Background: Supplemental long-chain omega-3 (n-3) fatty acids (EPA and DHA) raise erythrocyte EPA + DHA [omega-3 index (O3I)] concentrations, but the magnitude or variability of this effect is unclear.
Objective: The purpose of this study was to model the effects of supplemental EPA + DHA on the O3I.
Methods: Deidentified data from 1422 individuals from 14 published n-3 intervention trials were included. Variables considered included dose, baseline O3I, sex, age, weight, height, chemical form [ethyl ester (EE) compared with triglyceride (TG)], and duration of treatment. The O3I was measured by the same method in all included studies. Variables were selected by stepwise regression using the Bayesian information criterion.
Results: Individuals supplemented with EPA + DHA (n = 846) took a mean ± SD of 1983 ± 1297 mg/d, and the placebo controls (n = 576) took none. The mean duration of supplementation was 13.6 ± 6.0 wk. The O3I increased from 4.9% ± 1.7% to 8.1% ± 2.7% in the supplemented individuals ( P < 0.0001). The final model included dose, baseline O3I, and chemical formulation type (EE or TG), and these explained 62% of the variance in response (P < 0.0001). The model predicted that the final O3I (and 95% CI) for a population like this, with a baseline concentration of 4.9%, given 850 mg/d of EPA + DHA EE would be ∼6.5% (95% CI: 6.3%, 6.7%). Gram for gram, TG-based supplements increased the O3I by about 1 percentage point more than EE products.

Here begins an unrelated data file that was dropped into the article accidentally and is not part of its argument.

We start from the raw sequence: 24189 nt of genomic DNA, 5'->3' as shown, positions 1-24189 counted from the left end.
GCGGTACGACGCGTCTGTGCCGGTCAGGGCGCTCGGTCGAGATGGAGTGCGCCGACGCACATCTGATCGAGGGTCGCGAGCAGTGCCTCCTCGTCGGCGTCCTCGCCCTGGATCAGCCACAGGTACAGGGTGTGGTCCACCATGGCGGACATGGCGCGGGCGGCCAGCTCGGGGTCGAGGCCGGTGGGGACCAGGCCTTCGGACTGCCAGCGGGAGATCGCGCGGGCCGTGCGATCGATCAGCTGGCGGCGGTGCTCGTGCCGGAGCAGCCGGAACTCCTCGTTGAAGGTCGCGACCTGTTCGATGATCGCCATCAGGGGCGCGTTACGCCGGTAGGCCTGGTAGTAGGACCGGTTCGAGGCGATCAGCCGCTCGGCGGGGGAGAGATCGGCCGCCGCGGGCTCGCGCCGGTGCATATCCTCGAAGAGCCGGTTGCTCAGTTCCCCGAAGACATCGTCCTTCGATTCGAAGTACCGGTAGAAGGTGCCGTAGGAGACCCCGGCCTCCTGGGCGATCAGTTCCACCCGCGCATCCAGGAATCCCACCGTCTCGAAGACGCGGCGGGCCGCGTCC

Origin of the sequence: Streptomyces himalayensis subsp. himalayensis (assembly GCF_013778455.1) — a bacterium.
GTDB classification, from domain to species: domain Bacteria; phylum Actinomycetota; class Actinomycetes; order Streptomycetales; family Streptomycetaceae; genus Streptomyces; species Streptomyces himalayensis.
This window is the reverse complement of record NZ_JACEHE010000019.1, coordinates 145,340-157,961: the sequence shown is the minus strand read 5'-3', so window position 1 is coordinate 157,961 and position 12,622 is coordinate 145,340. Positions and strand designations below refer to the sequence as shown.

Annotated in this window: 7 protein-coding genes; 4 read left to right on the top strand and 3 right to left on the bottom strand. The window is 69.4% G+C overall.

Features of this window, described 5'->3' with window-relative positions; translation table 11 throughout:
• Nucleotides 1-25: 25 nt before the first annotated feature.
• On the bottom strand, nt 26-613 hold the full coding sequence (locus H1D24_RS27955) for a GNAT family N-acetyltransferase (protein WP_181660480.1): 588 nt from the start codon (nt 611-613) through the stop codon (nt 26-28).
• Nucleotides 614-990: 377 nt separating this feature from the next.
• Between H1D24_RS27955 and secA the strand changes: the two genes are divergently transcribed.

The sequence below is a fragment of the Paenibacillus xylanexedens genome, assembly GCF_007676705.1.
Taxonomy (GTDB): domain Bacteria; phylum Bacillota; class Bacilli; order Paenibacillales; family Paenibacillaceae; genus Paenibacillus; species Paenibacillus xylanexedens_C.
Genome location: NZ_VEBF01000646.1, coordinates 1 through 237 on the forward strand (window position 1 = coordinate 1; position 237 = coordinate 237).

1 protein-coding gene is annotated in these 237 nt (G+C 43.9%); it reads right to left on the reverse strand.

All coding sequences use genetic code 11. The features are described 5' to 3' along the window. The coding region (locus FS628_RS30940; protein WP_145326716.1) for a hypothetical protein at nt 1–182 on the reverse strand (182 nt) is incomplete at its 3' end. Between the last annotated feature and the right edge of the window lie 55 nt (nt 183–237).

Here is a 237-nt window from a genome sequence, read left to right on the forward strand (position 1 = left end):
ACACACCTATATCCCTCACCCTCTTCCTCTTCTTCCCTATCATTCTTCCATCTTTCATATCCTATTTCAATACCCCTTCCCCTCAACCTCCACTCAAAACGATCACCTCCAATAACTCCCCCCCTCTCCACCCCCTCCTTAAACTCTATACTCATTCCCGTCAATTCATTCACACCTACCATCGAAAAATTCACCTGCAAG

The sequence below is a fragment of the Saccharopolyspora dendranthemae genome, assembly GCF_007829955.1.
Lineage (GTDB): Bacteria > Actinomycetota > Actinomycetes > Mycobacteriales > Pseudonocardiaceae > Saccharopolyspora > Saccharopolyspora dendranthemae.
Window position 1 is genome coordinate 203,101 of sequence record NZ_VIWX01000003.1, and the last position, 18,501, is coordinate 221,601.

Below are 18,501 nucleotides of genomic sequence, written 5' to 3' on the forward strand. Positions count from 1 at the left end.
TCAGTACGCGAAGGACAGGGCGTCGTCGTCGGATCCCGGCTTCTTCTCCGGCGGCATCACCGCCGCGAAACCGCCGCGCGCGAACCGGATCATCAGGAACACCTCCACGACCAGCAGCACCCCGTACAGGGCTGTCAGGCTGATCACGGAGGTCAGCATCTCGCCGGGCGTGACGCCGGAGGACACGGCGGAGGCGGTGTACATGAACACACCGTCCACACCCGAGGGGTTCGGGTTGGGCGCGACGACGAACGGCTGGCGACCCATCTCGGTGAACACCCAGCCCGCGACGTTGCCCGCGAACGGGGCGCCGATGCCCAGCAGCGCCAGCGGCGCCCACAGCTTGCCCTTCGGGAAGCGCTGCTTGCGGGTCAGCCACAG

Conclusions: Of the factors tested, only baseline O3I, dose, and chemical formulation were significant predictors of O3I response to supplementation. The model developed here can be used by researchers to help estimate the O3I response to a given EPA + DHA dose and chemical form.
Keywords: DHA; EPA; dietary supplements; n–3 fatty acids; omega-3 index; statistical models.
Copyright © American Society for Nutrition 2019.